Asia-Pacific, Headlines, Human Rights, Press Freedom

India Weighs Social Media Curbs

Sujoy Dhar

NEW DELHI, Feb 2 2012 (IPS) - After India’s agriculture minister Sharad Pawar was slapped by a young Sikh man at a function in New Delhi, to record his protest against corruption in high places, social media sites went viral with musical spoofs and caricatured images of the incident.

It helped the spoofing artists that the assault on the minister, in November 2011, roughly coincided with the bursting on media channels of a chartbusting song, ‘Kolaveri, Kolaveri, Why this Kolaveri Di?’ (roughly meaning ‘Why this rage?’ in Tamil language).

Almost instantly, news channel footage of the slapping incident, set to the tune of the peppy chartbuster and with added effects to enhance the resounding slap, became a widely circulated status update on ‘Facebook’, the popular social networking site.

The spoof circulated further after someone posted the link on the Facebook wall of ‘India Against Corruption’, the organisation demanding enactment of a strong anti-graft ombudsman law through a movement led by the Gandhian leader Anna Hazare.

Following this demonstration of social media power the Indian government announced plans to formulate a framework to regulate “blasphemous and disparaging” contents posted on social networking platforms like Facebook, Google, Microsoft and Yahoo.

India’s telecom minister Kapil Sibal asked representatives of major Internet firms to come up with a solution to prevent the posting of material that may hurt religious sentiments. But they remained non- committal, forcing the government to begin taking steps to formulate a regulatory mechanism.

The judiciary stepped in after a lawsuit filed in the Delhi High Court by a Hindi-Urdu magazine editor demanded that laws banning the sale of obscene books and objects be made applicable to Internet companies.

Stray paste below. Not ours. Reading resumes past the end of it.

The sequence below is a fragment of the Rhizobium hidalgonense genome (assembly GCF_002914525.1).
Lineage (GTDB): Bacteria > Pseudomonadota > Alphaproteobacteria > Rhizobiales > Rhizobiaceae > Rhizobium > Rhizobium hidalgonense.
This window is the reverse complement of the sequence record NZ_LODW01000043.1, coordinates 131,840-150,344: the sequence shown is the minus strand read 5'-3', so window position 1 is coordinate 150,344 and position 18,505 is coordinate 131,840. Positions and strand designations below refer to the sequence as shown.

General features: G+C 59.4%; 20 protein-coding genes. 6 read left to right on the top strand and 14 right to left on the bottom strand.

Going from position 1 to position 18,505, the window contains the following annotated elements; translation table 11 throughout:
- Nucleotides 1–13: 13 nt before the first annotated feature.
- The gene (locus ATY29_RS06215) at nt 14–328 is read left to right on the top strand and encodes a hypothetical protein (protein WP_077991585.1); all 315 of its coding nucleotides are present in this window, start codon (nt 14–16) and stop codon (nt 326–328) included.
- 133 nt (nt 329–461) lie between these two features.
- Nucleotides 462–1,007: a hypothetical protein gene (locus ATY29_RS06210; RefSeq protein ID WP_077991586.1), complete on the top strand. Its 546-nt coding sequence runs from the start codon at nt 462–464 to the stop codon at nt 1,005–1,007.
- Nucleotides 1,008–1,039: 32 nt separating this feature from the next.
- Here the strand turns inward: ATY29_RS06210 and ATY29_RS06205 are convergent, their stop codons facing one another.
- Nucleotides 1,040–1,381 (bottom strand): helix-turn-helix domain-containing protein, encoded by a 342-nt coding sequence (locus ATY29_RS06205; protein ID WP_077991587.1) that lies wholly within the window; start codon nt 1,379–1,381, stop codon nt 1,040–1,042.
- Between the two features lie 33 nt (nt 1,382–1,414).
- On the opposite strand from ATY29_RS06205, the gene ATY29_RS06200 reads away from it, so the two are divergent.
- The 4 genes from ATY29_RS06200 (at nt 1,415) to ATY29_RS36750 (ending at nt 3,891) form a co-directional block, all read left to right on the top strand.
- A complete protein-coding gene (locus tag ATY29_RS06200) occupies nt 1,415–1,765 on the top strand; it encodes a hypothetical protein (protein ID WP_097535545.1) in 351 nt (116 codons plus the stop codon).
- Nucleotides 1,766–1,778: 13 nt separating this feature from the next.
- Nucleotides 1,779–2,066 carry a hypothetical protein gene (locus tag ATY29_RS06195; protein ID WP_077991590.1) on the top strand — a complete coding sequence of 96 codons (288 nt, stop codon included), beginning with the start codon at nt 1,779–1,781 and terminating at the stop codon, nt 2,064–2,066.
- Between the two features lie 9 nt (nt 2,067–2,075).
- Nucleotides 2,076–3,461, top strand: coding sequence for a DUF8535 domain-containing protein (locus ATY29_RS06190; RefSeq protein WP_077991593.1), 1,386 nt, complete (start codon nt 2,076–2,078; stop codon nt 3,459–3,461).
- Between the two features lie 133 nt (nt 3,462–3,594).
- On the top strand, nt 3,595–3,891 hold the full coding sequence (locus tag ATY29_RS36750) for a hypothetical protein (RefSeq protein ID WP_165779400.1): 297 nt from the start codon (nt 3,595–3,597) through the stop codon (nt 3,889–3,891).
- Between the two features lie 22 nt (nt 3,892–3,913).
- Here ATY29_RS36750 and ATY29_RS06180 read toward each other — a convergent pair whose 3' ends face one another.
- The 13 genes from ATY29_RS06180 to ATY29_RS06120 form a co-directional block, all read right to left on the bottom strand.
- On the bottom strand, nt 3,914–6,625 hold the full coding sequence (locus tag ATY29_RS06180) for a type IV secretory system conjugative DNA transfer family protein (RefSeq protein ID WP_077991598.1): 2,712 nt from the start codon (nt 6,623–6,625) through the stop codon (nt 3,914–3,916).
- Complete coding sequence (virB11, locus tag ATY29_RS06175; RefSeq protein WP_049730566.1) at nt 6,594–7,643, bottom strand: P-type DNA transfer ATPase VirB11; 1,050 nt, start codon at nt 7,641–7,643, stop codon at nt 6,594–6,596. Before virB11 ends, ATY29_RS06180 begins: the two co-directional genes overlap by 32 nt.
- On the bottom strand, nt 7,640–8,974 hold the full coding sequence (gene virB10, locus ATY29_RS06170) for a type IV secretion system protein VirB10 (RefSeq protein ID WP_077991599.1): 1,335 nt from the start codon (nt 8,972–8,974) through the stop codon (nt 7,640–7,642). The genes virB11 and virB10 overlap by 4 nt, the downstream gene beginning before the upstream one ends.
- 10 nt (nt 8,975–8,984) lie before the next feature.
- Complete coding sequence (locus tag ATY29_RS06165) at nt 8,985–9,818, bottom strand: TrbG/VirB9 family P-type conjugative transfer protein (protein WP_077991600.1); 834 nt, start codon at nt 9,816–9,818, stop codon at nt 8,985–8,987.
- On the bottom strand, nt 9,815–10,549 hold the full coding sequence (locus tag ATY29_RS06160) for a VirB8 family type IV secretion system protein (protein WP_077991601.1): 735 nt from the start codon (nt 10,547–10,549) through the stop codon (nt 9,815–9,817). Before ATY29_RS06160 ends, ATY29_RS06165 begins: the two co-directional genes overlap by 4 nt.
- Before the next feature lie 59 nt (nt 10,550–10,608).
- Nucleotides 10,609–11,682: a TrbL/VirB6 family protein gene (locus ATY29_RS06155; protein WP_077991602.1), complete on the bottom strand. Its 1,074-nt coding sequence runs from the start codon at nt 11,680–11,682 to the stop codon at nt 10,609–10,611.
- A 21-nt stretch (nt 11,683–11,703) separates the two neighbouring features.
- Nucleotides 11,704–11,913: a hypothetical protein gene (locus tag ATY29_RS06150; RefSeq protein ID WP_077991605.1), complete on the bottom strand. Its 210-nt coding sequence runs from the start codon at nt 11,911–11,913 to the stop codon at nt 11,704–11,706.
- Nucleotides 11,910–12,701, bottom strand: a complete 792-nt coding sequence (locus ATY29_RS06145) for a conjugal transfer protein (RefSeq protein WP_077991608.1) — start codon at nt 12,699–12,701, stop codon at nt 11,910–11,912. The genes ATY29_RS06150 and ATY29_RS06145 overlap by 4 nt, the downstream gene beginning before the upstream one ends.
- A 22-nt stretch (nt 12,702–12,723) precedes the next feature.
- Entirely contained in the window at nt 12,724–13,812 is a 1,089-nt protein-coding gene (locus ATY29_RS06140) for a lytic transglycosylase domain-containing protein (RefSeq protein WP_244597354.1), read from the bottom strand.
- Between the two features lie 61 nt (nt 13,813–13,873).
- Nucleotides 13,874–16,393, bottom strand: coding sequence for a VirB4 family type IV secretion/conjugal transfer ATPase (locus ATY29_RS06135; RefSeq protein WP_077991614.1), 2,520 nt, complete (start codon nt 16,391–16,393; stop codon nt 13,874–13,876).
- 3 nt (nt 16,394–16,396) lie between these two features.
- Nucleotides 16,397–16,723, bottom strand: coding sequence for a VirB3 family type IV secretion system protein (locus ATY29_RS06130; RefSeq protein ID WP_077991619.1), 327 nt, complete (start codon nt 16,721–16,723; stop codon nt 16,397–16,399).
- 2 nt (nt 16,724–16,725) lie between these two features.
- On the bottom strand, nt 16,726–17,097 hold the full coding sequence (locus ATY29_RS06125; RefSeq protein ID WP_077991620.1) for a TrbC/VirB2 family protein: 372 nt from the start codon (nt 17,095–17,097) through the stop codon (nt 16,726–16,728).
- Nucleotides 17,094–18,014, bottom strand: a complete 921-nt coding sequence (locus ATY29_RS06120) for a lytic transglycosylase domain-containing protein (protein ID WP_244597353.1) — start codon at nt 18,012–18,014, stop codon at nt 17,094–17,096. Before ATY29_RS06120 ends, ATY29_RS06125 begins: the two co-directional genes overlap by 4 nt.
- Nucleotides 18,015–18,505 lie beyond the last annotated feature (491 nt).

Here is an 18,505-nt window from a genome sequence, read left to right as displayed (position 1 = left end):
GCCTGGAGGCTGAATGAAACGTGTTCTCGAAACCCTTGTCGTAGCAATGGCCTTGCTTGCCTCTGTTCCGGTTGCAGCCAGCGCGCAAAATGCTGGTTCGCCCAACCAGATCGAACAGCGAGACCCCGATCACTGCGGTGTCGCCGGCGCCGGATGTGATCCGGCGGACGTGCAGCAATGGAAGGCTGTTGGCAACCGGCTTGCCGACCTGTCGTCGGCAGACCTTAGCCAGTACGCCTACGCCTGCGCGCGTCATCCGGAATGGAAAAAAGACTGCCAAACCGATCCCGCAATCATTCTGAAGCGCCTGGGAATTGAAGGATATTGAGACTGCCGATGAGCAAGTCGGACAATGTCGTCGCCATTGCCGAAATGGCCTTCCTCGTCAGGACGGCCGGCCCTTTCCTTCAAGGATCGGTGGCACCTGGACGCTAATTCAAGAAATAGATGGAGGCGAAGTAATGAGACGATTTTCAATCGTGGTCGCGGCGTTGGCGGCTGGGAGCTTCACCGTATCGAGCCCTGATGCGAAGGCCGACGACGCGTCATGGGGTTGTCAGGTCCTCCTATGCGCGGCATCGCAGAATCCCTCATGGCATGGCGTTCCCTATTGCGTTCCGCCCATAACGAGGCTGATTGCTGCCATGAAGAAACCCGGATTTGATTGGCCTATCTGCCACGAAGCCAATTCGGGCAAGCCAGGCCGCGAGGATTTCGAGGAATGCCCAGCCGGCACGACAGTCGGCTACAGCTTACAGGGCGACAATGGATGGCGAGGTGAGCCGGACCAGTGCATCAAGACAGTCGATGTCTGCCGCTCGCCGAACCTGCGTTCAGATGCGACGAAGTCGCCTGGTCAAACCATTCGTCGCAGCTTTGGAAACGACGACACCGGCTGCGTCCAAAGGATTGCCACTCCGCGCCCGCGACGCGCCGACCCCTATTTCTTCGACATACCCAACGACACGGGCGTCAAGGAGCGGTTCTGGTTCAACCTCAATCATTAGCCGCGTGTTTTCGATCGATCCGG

The judge hearing the case warned that offending Internet sites could be blocked, as in China, if they failed to come up with a way to avoid publishing religiously “offensive and objectionable” content. “Like China, we will block all such websites,” Justice Suresh Kait was quoted as saying.

With social media platforms fast turning into a breeding ground for ideas that propel civil society movements, free speech advocates say the move by the Indian government to censor postings is aimed at gagging public opinion under the guise of safeguarding religious sentiments.

“Any such control is based on fear and insecurity. Rising discontent is being taken seriously by the government, so there is an agenda behind the crackdown on the Internet firms,” says Gaurav Bakshi, a Delhi-based citizen journalist active in Anna Hazare’s anti- corruption movement.

“The government is looking out for potential threats to its power, and now that media is covering such issues as corruption we feel concerned,” Bakshi told IPS.

Vinay Rai, the magazine editor who had filed the criminal lawsuit against the Internet companies, says Internet firms can easily develop mechanisms to block offensive content.